Does the Yucatán Red Tide Mean Seafood Isn’t Safe to Eat?

Large amounts of marine life have washed ashore in Yucatán due to a red tide that is currently affecting several coastal communities. Photo: courtesy

Red tides were detected along the Yucatán coasts last weekend in Telchac, Chicxulub and San Crisanto.

As a result, dead fish and other sea life have washed ashore in large numbers, local media report. Heartbreaking photos and videos have been widely shared on social media.

The impacts on human health have become a concern. The state government of Yucatán has advised against the sale and consumption of fish caught in these areas.

The natural phenomenon causes seawater stains to take on a red hue which is potentially dangerous to humans and ocean life.

Red tides are different from “normal” algal blooms because they break down faster and consume large amounts of oxygen, leading to mass fish kills.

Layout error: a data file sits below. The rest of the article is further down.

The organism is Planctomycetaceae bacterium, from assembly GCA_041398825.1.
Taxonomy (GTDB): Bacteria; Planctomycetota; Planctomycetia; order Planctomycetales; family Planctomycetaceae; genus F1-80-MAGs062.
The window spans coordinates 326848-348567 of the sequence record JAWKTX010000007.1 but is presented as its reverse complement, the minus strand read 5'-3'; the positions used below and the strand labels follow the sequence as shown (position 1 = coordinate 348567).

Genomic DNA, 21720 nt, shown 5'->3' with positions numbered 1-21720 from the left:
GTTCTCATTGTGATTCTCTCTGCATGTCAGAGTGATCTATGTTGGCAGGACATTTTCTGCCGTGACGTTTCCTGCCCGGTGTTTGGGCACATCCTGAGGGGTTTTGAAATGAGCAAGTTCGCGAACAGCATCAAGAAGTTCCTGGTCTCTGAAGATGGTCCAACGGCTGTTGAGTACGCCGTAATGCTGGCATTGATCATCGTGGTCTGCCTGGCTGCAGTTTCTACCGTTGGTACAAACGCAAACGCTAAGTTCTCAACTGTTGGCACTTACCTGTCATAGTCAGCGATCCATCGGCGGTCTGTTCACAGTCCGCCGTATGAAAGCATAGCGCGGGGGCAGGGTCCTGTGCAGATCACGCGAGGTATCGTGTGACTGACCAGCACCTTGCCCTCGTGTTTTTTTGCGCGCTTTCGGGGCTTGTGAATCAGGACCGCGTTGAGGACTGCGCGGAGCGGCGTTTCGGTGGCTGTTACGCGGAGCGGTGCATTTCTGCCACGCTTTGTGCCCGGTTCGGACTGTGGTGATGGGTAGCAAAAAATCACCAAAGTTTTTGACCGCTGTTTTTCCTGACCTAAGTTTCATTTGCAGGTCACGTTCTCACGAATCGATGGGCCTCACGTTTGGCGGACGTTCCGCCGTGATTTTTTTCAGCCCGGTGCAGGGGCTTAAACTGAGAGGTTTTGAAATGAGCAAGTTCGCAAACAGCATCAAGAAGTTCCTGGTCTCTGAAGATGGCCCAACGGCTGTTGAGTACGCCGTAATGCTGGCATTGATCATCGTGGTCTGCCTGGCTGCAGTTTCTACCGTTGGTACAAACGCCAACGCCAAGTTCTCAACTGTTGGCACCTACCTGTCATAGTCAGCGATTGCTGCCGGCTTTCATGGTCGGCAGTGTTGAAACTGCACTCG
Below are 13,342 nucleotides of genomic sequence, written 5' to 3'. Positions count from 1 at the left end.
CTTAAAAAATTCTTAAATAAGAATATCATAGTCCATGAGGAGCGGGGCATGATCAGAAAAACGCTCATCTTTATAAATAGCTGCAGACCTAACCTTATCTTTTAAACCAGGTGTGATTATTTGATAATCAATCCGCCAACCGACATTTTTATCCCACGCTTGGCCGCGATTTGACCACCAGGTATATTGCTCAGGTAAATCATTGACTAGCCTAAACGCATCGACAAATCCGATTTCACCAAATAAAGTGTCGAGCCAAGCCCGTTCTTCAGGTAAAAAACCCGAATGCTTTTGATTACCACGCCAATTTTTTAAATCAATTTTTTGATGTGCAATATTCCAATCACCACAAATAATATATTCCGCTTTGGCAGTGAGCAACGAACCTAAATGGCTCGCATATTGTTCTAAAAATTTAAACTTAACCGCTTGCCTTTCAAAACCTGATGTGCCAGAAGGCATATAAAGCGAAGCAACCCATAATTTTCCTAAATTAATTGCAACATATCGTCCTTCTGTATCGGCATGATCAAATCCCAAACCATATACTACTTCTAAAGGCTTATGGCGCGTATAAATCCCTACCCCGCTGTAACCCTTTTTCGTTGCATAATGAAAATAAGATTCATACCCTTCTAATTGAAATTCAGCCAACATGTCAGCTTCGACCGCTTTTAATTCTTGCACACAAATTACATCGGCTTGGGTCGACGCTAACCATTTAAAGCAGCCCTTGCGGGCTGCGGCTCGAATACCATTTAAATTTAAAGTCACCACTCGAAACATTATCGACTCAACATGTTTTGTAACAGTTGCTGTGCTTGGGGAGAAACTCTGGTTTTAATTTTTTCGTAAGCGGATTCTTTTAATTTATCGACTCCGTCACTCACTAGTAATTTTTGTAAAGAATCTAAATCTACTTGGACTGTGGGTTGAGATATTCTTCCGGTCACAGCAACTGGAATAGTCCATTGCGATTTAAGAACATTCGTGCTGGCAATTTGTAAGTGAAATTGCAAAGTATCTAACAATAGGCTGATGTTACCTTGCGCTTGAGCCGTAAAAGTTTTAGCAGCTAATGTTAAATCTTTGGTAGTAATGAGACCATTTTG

Although fish caught in areas where red tides are present are not necessarily inedible, cases of people becoming ill from eating “infected” seafood are not uncommon.

At this time, seafood can still be safely sold and consumed in Yucatán, as long as it comes from outside the affected areas.

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But due to a slowdown in supply and the fact that Yucatán is still well into tourist season, fishing industry analysts expect seafood prices to rise significantly.

Fishermen in the affected areas are understandably upset by the situation but have resigned themselves and are doing their best to cope by moving to other areas.

“It’s unfortunate, but with rising temperatures at sea level, it’s likely that this phenomenon will become more and more common in the years and decades to come,” says Andrés Galván Torres, CONAGUA’s chief executive on the Yucatan Peninsula.

A red tide hadn’t been spotted in Yucatán since 2015 until about a month ago, when the dreaded algal bloom showed up seven miles off the coast of Ría Lagartos.

It is believed that the increasing frequency of red tides is caused by the increase in ocean temperature caused by climate change.

Rising temperatures and climate change are also believed to be linked to record levels of seaweed along the Quintana Roo coast.

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